There’s far more than meets the eye at work when the four-person cast of Shipwrecked! An Entertainment sets sail. The play, written by Pulitzer Prize winner Donald Margulies and produced by Milwaukee theater Splinter Group, is a riotous romp in the vein of classic high-seas adventures, albeit one that plays fast and loose with the truth for comedic and poignant effect.
The play's subtitle, "The Amazing Adventures of Louis de Rougemont (As Told by Himself)," is a literal explanation of the play's events, but the more significant part of the long title comes earlier. "An Entertainment" is the real giveaway for what is going on here. In the words of Louis himself (an actual Victorian-era person), "This is a temple of entertainment." For the rest of the evening, Louis (portrayed by T. Stacy Hicks) will narrate his supposed survival of disaster after disaster, all with a broad, inviting smile and the larger-than-life showmanship of a circus ringleader.
The play's adventures most resemble novels such as Robinson Caruso and The Arabian Nights. These specific books — among many others — are also among those Louis tells us his mother read to him when he was a sickly child, growing up in London. Unable to play outdoors with other children, Louis was entertained by his protective mother.
So it is no surprise that much healthier Louis leaves home at 16 to pursue his own faraway adventures. As luck has it (one of many humorous coincidences in this show), he encounters a grouchy sea captain (played by a deep-voiced Kathiamarice Lopez) who is about to set sail on a pearl-hunting expedition to the Coral Sea, off the coast of Australia. Of course he invites Louis to become part of the crew. Oh, the amazing things that can happen in 19th-century London!
As the boat sets sail, Louis’ adventures are about to begin. He survives an attack by a sea monster during a storm; washes up on a beach along with the faithful ship’s dog, Bruno; learns to ride sea turtles for amusement; falls in love with one of the native girls who also wash ashore on the island many years later; has two daughters; and then makes a tearful farewell as he sails to Australia and, eventually, back to England.
Over the course of this 90-minute show, Splinter Group easily demonstrates both the power of storytelling — timeless as cavemen sitting around a campfire — and the power of theater — able to delight audiences even with a minimum amount of props, costume changes or actors.
The story, under the co-direction of company founders Niffer Clarke and Jim Farrell, manages to stay afloat for the entire 90 minutes, thanks in large part to T. Stacy Hicks. Hicks is on stage the entire time, either acting out scenes or addressing the audience directly as the play’s narrator. His energy and zest for the story is infectious. With the glee of a pied piper, he confidently brings the audience along on his amazing journeys. He even gets a chance to demonstrate some of his acrobatic skills.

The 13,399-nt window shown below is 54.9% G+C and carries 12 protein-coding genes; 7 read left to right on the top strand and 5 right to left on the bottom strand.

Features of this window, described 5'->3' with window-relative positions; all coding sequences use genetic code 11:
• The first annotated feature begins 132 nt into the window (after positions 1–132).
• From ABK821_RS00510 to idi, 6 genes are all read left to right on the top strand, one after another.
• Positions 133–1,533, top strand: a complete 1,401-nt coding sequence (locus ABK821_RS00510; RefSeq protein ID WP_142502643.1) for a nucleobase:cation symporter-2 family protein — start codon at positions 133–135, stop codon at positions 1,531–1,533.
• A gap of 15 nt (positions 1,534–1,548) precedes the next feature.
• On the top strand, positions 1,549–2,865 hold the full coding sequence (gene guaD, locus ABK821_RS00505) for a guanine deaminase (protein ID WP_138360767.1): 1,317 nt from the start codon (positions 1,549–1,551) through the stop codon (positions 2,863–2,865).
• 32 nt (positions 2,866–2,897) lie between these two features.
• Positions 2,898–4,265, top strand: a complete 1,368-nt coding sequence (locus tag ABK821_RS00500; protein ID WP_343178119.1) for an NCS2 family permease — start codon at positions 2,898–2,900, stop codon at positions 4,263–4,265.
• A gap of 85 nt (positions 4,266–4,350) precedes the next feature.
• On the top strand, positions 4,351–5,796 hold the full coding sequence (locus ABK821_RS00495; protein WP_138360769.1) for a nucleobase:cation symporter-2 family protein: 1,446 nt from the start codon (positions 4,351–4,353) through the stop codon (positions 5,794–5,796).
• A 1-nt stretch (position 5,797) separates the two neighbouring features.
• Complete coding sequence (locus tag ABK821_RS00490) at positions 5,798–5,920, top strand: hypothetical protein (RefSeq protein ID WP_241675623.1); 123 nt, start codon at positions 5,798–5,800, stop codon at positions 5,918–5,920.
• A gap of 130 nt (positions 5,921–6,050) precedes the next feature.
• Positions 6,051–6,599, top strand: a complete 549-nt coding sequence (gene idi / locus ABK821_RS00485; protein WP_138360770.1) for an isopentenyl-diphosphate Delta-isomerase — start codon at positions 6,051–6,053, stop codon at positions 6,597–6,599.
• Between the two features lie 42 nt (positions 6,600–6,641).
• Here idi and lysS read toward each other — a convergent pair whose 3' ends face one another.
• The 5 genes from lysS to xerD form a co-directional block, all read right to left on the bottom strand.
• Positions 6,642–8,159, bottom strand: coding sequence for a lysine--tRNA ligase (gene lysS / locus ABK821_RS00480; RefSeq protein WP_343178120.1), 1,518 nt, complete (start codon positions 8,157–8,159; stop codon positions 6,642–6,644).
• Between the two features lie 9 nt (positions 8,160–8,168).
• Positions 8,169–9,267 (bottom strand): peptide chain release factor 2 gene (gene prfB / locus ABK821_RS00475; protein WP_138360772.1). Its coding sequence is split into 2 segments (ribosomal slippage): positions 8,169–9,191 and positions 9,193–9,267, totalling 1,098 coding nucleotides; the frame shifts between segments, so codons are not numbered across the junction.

He often invites audience members to consider their own emotions under various circumstances. “How would you feel,” he says after surviving a stormy night at sea, “if you wake up (the next morning) at sea, clinging to a bit of ship debris, and can’t see anything but water?”
The rest of the cast plays dozens of roles. The most seasoned actor among them, David Rothrock, is funny and realistic as the ship’s dog. Later, he portrays Queen Victoria as she slips a medal of honor over Louis’ head upon his return to London.
The female cast members, Kathiamarice Lopez and Kristin Johnson, are also up to the task. Lopez gives a touching performance as Louis’ mother and, later, as his jungle-raised wife. The women also portray Victorian ladies sipping tea (Rothrock is one of these, too), London-based scientists, the ship’s crew, a magazine editor, and more.
The cast also gets extra credit for periodically breaking out hand-held sound effects equipment (no synthesized noises allowed). The sounds of crashing thunder, didgeridoo playing and — most enjoyably — typing on a manual typewriter enrich the production.
The single set, created by Jim Farrell, suggests a nautical theme. Walls are draped with fish decorations, ship rigging, wood buoys and so forth. Sturdy storage crates are moved around the stage for individual scenes.
Although Shipwrecked! sometimes veers towards melodrama, it is very funny and — as the title implies — entertaining. Here’s the “more than it seems” part. One must confront the extent of one’s own sense of disbelief to determine whether the events recounted are real or not. In other words, how much truth is in the tale?
Splinter Group's production of Shipwrecked! An Entertainment runs through March 13 at the Marian Center for Nonprofits, 3211 S. Lake Drive, Milwaukee. Tickets are $15 ($20 at the door) and can be ordered online at splinter-group.org. For questions, call 414-935-2207.